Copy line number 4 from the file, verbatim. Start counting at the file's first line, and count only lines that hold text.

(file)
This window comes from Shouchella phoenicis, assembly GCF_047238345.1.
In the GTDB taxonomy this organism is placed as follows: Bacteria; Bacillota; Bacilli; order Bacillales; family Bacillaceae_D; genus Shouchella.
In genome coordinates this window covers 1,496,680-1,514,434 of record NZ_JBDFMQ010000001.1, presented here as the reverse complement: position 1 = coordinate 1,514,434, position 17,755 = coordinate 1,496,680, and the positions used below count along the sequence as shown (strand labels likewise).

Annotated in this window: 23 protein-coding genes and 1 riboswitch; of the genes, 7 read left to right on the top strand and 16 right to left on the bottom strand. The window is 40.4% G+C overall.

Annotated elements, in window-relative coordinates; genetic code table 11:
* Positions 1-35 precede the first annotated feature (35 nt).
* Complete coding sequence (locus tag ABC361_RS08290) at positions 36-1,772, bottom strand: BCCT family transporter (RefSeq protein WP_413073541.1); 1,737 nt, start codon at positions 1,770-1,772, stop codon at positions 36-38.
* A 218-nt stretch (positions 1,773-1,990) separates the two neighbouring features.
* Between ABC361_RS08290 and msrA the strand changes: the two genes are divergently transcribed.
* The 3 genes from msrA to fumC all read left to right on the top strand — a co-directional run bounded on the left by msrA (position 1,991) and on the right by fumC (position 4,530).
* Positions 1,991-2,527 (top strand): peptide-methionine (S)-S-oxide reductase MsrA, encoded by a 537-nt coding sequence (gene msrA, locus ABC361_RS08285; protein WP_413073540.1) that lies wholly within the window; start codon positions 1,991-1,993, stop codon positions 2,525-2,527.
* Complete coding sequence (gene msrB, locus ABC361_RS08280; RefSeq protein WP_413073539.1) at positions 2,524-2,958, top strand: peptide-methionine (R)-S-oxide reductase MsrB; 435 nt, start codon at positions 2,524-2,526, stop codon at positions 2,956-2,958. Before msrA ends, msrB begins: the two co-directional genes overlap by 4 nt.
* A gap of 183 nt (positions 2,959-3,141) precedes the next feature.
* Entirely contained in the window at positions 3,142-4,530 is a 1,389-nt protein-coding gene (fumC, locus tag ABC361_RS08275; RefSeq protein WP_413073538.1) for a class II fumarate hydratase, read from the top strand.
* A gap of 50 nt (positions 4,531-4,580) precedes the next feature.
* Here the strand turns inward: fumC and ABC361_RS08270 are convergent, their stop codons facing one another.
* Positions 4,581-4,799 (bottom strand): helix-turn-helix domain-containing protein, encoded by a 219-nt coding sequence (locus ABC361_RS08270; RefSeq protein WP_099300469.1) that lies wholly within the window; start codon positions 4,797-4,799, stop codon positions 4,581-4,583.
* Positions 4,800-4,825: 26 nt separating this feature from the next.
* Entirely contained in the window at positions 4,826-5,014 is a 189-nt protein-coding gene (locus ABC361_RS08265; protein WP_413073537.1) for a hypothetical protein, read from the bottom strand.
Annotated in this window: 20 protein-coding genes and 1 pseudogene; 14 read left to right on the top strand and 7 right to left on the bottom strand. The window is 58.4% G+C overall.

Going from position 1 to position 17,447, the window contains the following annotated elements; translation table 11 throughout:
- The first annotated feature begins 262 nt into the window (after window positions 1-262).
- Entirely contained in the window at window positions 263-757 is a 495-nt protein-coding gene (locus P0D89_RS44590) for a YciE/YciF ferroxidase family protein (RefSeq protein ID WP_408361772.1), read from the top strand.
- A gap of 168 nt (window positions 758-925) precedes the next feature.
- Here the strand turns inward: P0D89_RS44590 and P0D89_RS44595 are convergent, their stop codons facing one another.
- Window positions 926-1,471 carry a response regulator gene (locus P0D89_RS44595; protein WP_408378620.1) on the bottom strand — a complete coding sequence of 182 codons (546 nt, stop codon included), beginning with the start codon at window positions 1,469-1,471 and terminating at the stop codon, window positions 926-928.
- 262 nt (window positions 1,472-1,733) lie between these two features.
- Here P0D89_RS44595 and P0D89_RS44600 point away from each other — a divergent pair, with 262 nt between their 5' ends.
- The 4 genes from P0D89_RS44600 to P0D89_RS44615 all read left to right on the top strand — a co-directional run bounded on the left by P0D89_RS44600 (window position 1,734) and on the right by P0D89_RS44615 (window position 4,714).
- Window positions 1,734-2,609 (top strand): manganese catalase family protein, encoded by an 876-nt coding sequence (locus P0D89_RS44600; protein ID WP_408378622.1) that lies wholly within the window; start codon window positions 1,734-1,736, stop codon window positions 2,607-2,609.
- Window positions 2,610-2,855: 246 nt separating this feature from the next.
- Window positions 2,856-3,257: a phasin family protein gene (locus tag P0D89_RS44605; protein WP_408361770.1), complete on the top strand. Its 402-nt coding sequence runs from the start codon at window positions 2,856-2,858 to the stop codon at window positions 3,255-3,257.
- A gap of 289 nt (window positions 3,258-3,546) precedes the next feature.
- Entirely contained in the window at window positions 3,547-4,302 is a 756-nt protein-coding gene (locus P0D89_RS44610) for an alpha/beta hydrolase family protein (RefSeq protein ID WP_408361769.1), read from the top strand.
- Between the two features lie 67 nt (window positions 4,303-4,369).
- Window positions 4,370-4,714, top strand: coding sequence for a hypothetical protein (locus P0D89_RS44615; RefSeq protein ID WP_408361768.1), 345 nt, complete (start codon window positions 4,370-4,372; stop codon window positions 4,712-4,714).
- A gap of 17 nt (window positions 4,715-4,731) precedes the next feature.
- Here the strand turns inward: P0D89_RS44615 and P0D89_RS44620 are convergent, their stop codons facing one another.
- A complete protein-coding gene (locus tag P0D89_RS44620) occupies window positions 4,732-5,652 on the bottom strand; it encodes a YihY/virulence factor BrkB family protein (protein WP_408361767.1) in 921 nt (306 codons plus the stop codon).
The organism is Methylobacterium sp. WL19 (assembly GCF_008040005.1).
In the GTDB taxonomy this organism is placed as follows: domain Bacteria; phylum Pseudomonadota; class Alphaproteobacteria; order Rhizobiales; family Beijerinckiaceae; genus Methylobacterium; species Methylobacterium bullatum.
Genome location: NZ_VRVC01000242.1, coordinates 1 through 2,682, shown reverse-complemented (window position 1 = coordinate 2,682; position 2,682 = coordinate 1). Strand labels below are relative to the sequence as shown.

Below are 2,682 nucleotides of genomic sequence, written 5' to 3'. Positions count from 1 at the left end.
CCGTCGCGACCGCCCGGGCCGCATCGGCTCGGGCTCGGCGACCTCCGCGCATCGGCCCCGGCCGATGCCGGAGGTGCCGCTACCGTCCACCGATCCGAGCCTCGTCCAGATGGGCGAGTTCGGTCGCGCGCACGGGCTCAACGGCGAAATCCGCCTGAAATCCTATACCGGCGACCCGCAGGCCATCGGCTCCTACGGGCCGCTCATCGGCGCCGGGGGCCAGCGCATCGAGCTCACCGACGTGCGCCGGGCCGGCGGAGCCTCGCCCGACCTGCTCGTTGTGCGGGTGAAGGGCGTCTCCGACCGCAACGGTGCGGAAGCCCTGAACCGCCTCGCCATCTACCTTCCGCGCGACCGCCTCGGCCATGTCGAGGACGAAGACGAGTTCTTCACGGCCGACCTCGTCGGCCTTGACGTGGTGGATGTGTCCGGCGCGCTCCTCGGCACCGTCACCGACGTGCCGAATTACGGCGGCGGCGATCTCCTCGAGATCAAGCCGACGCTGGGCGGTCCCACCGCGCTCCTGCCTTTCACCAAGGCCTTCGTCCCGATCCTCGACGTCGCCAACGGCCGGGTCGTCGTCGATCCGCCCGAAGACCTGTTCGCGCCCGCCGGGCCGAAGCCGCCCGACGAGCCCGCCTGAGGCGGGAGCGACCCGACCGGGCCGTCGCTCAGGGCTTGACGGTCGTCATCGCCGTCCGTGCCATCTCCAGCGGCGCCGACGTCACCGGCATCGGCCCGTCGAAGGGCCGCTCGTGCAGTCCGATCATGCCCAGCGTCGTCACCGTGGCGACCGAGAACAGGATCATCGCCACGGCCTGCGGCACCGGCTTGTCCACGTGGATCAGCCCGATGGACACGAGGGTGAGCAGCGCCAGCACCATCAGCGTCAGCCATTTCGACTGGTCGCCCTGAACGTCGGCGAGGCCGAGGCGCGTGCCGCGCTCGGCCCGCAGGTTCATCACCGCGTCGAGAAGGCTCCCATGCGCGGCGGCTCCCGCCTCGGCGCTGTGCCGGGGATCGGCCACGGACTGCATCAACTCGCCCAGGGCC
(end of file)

Annotated in this window: 23 protein-coding genes and 1 riboswitch; of the genes, 7 read left to right on the top strand and 16 right to left on the bottom strand. The window is 40.4% G+C overall.